South Sudanese Begin Return to Country

Mathew-with-kids1

Mathew Jock

GAMBELA, ETHIOPIA (December 23, 2015) – Two ministers of the Evangelical Covenant Church of South Sudan (ECCSS) will be among 150 people who will return to South Sudan as part of an advance team to begin implementing a peace accord sign last August between the government and the SPLM-IO rebel group.

“The second advance team will include civil society organizations, faith base groups, youths, women, humanitarians, medical doctors and others,” said Mathew Jock, ECCSS projects and social development director. Among them will be ministers Rev. James Duol and Rev. Gabriel Biel.

The first advance team of 150 people arrived at the capital city of Juba earlier this week. A final team of 309 people will return to Juba sometime next month. Former vice president Riek Machar, the leader of the opposition group, is expected to return in late January.

The civil war that has claimed the lives of tens of thousands of people and displaced more than two million people erupted in December following a skirmish in Juba between soldiers loyal to President Salva Kiir and Machar. The ECCSS moved its headquarters to Gambela due to the conflict.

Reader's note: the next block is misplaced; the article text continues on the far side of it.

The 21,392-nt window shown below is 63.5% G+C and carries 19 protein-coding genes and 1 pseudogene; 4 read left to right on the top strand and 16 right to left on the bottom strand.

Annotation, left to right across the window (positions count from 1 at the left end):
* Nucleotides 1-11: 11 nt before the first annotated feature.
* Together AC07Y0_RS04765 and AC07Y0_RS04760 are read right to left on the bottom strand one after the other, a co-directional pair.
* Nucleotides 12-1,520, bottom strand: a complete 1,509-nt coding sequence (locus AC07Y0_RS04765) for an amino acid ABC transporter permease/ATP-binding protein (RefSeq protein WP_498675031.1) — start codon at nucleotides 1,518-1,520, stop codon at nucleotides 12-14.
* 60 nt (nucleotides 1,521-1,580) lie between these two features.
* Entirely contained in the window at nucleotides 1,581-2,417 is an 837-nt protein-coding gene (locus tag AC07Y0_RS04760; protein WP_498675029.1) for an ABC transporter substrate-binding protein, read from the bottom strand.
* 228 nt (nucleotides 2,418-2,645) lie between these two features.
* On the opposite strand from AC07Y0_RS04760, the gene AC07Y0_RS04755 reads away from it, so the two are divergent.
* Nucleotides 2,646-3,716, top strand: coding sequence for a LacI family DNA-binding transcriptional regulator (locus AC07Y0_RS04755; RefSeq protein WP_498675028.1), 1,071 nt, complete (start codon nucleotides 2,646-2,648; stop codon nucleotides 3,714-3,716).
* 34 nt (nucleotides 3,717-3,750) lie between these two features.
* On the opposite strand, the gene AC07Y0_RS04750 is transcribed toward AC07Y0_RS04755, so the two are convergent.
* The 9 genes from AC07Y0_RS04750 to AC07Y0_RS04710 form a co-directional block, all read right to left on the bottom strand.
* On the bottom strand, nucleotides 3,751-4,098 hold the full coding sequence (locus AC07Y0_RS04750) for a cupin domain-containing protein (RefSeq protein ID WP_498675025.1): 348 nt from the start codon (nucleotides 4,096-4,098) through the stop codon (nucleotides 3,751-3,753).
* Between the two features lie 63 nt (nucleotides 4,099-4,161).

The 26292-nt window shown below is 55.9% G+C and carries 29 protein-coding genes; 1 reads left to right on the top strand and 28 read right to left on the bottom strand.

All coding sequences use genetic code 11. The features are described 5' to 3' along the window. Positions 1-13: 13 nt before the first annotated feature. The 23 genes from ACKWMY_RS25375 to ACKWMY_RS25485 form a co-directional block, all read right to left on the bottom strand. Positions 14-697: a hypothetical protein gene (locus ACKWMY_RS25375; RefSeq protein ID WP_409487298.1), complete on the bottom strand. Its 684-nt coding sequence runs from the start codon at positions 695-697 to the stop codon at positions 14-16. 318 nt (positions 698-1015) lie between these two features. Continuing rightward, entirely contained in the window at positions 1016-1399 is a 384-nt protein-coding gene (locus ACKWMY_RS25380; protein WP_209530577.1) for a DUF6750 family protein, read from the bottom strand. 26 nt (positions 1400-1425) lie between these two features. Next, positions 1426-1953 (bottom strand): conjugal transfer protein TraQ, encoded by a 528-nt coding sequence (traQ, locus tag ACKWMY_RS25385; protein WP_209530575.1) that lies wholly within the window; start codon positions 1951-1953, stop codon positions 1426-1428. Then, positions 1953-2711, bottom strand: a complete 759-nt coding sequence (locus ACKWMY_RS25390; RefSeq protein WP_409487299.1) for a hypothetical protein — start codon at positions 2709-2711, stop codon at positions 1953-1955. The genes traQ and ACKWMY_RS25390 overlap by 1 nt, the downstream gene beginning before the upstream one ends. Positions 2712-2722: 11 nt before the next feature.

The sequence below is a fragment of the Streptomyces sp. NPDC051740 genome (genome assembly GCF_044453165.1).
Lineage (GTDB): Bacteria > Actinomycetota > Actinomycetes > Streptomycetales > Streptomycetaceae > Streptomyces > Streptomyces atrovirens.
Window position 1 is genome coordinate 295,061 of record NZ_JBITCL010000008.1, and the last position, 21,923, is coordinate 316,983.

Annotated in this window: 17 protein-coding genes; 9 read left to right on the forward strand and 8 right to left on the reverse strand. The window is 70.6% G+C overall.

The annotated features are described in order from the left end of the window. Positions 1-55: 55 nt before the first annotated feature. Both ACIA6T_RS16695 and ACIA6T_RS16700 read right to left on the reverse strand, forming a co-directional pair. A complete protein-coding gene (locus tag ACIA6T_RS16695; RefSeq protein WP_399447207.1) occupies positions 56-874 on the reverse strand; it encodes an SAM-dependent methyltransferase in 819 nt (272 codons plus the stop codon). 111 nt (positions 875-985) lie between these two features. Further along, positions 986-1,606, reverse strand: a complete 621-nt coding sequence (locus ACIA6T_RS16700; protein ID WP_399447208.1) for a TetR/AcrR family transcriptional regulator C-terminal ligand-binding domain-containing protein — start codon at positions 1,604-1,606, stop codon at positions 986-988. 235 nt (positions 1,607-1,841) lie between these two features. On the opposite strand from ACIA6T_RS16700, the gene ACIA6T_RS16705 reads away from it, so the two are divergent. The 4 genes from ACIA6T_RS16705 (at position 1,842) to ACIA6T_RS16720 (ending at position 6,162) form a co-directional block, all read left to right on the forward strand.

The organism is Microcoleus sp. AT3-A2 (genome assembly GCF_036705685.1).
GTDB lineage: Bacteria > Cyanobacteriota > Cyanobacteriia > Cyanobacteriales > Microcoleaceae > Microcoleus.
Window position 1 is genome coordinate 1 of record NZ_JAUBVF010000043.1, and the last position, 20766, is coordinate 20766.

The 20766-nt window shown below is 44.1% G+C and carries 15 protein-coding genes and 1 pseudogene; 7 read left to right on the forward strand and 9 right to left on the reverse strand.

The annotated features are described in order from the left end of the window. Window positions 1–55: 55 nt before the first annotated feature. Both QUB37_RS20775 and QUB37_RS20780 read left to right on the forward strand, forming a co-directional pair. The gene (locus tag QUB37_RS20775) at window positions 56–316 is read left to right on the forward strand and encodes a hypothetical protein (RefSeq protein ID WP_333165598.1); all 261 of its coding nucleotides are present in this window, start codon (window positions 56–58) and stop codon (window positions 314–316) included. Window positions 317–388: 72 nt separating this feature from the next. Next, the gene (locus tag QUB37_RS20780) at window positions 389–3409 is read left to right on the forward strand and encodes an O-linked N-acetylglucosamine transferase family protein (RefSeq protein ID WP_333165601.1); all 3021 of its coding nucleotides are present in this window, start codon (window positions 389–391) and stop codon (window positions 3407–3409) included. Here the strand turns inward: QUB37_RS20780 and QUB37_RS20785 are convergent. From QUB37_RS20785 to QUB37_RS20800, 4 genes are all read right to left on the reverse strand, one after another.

Kiir is of the Dinka tribe and Machar is Nuer, but Mathew and other observers have said the tensions have been as much political as tribal. Both sides have been accused of committing atrocities.

In refugee camps, the ECCSS has been leading the South Sudan Refugee Peace, Reconciliations, and Healing Project, which is bringing together 250 people of different tribes to be trained as peace ambassadors in three camps located in Ethiopia and Kenya. See Covenanters Pursue Peace for more on the project.

Jock said, “We are asking your unrelenting commitment to pray for the peace and the people of South Sudan and continue your supports to save and transform the lives of the people of South Sudan.”

 

 

 

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Stan Friedman is the news and online editor for the Covenant Companion and is grateful for the opportunity to serve in a job that combines his newspaper and pastoral ministry experience. He has been to 15 Bruce Springsteen concerts in four cities and listened to “Thunder Road” an average of at least once a day for 41 years.

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